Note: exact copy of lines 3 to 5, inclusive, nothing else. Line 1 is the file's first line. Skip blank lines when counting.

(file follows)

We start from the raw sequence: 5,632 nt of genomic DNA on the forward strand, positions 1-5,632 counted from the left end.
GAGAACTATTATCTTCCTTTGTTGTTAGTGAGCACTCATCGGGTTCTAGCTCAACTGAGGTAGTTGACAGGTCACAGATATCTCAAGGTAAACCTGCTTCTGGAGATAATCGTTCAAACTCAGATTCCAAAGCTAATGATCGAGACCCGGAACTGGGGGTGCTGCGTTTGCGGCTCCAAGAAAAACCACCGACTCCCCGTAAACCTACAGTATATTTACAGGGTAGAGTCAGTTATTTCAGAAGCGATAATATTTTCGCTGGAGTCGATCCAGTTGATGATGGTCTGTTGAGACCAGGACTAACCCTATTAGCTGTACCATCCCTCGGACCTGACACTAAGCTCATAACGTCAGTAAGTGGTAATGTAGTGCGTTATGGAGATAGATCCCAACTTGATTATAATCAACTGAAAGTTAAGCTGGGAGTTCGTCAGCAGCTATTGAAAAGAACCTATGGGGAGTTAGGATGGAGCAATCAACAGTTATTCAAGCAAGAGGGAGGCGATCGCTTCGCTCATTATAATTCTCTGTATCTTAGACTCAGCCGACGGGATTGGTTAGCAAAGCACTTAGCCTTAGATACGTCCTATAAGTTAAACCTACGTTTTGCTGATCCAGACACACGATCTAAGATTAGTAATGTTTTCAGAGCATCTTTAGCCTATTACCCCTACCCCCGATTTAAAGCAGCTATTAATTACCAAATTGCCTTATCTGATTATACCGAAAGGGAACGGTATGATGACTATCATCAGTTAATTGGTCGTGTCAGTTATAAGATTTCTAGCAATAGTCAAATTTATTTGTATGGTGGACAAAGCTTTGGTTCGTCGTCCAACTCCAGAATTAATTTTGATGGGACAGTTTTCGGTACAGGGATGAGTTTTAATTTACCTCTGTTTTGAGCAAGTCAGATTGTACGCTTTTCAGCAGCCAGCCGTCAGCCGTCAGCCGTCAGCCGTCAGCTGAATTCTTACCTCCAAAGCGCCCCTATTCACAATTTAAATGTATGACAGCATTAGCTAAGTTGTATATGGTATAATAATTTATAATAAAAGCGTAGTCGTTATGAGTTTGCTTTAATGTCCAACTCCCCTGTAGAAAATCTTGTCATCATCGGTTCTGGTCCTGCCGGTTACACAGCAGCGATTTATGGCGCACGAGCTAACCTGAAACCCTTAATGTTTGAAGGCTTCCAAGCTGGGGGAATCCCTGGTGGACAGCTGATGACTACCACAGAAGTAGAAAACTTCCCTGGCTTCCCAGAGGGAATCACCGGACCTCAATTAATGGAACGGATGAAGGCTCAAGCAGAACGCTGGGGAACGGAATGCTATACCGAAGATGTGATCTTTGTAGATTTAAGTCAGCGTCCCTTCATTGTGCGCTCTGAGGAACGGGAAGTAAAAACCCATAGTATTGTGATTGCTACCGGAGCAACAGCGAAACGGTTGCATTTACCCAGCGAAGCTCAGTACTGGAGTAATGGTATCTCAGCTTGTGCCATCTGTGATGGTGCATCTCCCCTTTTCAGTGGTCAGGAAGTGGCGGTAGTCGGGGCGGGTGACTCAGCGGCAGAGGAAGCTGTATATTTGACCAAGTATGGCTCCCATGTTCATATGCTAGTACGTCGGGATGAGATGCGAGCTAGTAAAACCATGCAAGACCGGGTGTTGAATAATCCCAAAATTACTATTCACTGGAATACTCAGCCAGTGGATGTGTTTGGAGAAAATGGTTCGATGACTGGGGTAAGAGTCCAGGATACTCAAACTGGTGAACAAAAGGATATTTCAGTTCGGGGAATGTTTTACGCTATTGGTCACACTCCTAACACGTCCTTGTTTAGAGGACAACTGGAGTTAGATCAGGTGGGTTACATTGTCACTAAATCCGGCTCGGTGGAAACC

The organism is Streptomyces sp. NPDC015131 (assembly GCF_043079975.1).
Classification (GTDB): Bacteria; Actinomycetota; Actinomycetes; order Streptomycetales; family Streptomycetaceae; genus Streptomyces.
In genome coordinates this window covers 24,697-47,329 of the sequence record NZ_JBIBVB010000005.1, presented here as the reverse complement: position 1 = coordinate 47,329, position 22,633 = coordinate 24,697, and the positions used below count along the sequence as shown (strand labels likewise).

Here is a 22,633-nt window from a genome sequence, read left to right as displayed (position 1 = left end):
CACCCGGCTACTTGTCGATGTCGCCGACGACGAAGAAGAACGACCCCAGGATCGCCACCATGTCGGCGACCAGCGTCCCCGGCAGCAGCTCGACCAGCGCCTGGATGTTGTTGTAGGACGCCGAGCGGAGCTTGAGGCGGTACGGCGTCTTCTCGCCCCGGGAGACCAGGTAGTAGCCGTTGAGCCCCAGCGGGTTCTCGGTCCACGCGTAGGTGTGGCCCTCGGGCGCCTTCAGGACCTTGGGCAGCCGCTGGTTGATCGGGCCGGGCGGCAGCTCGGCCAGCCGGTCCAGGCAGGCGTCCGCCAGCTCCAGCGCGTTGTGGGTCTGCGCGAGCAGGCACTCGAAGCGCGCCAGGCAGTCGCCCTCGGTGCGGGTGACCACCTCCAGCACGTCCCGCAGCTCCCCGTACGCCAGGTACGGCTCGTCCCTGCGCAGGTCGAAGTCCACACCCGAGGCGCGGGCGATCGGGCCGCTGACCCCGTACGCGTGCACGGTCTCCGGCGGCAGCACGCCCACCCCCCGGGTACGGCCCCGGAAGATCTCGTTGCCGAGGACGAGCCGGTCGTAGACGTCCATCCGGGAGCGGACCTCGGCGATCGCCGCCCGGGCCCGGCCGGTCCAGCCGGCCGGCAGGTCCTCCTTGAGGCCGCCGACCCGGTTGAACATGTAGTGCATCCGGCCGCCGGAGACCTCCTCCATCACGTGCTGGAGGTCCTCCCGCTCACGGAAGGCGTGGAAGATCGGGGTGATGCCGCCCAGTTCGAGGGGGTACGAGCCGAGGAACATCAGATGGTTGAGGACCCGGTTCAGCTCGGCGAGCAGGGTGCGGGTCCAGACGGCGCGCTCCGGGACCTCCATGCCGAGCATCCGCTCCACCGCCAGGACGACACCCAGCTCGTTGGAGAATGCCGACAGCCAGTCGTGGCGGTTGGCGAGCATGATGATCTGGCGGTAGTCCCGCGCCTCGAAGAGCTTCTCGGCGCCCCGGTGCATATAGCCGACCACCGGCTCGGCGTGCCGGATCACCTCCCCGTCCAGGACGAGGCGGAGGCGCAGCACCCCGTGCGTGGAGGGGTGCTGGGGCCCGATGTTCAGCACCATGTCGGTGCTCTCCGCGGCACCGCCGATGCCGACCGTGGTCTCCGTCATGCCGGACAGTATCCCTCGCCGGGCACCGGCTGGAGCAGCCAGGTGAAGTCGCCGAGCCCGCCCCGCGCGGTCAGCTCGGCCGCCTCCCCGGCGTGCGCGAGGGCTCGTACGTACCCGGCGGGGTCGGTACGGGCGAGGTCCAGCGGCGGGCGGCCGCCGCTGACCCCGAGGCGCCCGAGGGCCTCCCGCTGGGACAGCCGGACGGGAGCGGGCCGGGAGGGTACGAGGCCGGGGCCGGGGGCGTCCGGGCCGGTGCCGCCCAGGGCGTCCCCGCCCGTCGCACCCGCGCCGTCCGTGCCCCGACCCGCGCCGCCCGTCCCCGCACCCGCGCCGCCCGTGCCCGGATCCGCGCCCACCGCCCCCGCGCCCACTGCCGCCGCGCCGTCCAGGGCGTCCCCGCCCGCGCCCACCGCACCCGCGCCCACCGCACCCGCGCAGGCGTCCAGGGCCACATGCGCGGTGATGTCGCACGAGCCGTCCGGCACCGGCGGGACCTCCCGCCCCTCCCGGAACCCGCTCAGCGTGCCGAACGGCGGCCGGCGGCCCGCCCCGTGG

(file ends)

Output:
The organism is Streptomyces sp. NPDC015131 (assembly GCF_043079975.1).
Classification (GTDB): Bacteria; Actinomycetota; Actinomycetes; order Streptomycetales; family Streptomycetaceae; genus Streptomyces.
In genome coordinates this window covers 24,697-47,329 of the sequence record NZ_JBIBVB010000005.1, presented here as the reverse complement: position 1 = coordinate 47,329, position 22,633 = coordinate 24,697, and the positions used below count along the sequence as shown (strand labels likewise).